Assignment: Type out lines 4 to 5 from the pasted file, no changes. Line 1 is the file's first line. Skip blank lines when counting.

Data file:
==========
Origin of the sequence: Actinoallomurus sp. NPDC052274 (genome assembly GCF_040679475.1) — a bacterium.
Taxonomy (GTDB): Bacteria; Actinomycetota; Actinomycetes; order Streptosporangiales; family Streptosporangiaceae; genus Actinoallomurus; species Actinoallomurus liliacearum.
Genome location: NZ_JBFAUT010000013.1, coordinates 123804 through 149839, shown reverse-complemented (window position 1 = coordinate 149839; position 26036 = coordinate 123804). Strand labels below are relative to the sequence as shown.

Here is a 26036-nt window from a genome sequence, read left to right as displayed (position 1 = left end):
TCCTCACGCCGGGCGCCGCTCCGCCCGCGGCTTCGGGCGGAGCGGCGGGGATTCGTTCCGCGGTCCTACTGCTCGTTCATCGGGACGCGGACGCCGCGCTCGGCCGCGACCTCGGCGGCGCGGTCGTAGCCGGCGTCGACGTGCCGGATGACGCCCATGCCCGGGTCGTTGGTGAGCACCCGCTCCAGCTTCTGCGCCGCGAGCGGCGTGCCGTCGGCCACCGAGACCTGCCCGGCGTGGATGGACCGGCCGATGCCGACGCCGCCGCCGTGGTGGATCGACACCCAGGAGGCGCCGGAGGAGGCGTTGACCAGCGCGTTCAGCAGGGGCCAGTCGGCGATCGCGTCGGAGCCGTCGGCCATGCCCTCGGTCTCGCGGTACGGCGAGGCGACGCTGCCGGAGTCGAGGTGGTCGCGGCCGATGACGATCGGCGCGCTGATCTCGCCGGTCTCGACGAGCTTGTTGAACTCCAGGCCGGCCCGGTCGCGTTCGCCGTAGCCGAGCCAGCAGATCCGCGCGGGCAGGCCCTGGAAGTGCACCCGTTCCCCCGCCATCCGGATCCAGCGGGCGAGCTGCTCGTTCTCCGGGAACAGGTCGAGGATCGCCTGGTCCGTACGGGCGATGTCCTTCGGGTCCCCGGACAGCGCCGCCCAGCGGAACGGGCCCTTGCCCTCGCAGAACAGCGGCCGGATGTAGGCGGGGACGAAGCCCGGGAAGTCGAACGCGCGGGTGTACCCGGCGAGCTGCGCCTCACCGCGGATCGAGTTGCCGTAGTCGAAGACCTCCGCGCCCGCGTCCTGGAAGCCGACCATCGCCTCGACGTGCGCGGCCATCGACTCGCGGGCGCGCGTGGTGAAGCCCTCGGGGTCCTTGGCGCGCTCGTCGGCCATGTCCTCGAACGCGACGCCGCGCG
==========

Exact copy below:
Here is a 26036-nt window from a genome sequence, read left to right as displayed (position 1 = left end):
TCCTCACGCCGGGCGCCGCTCCGCCCGCGGCTTCGGGCGGAGCGGCGGGGATTCGTTCCGCGGTCCTACTGCTCGTTCATCGGGACGCGGACGCCGCGCTCGGCCGCGACCTCGGCGGCGCGGTCGTAGCCGGCGTCGACGTGCCGGATGACGCCCATGCCCGGGTCGTTGGTGAGCACCCGCTCCAGCTTCTGCGCCGCGAGCGGCGTGCCGTCGGCCACCGAGACCTGCCCGGCGTGGATGGACCGGCCGATGCCGACGCCGCCGCCGTGGTGGATCGACACCCAGGAGGCGCCGGAGGAGGCGTTGACCAGCGCGTTCAGCAGGGGCCAGTCGGCGATCGCGTCGGAGCCGTCGGCCATGCCCTCGGTCTCGCGGTACGGCGAGGCGACGCTGCCGGAGTCGAGGTGGTCGCGGCCGATGACGATCGGCGCGCTGATCTCGCCGGTCTCGACGAGCTTGTTGAACTCCAGGCCGGCCCGGTCGCGTTCGCCGTAGCCGAGCCAGCAGATCCGCGCGGGCAGGCCCTGGAAGTGCACCCGTTCCCCCGCCATCCGGATCCAGCGGGCGAGCTGCTCGTTCTCCGGGAACAGGTCGAGGATCGCCTGGTCCGTACGGGCGATGTCCTTCGGGTCCCCGGACAGCGCCGCCCAGCGGAACGGGCCCTTGCCCTCGCAGAACAGCGGCCGGATGTAGGCGGGGACGAAGCCCGGGAAGTCGAACGCGCGGGTGTACCCGGCGAGCTGCGCCTCACCGCGGATCGAGTTGCCGTAGTCGAAGACCTCCGCGCCCGCGTCCTGGAAGCCGACCATCGCCTCGACGTGCGCGGCCATCGACTCGCGGGCGCGCGTGGTGAAGCCCTCGGGGTCCTTGGCGCGCTCGTCGGCCATGTCCTCGAACGCGACGCCGCGCG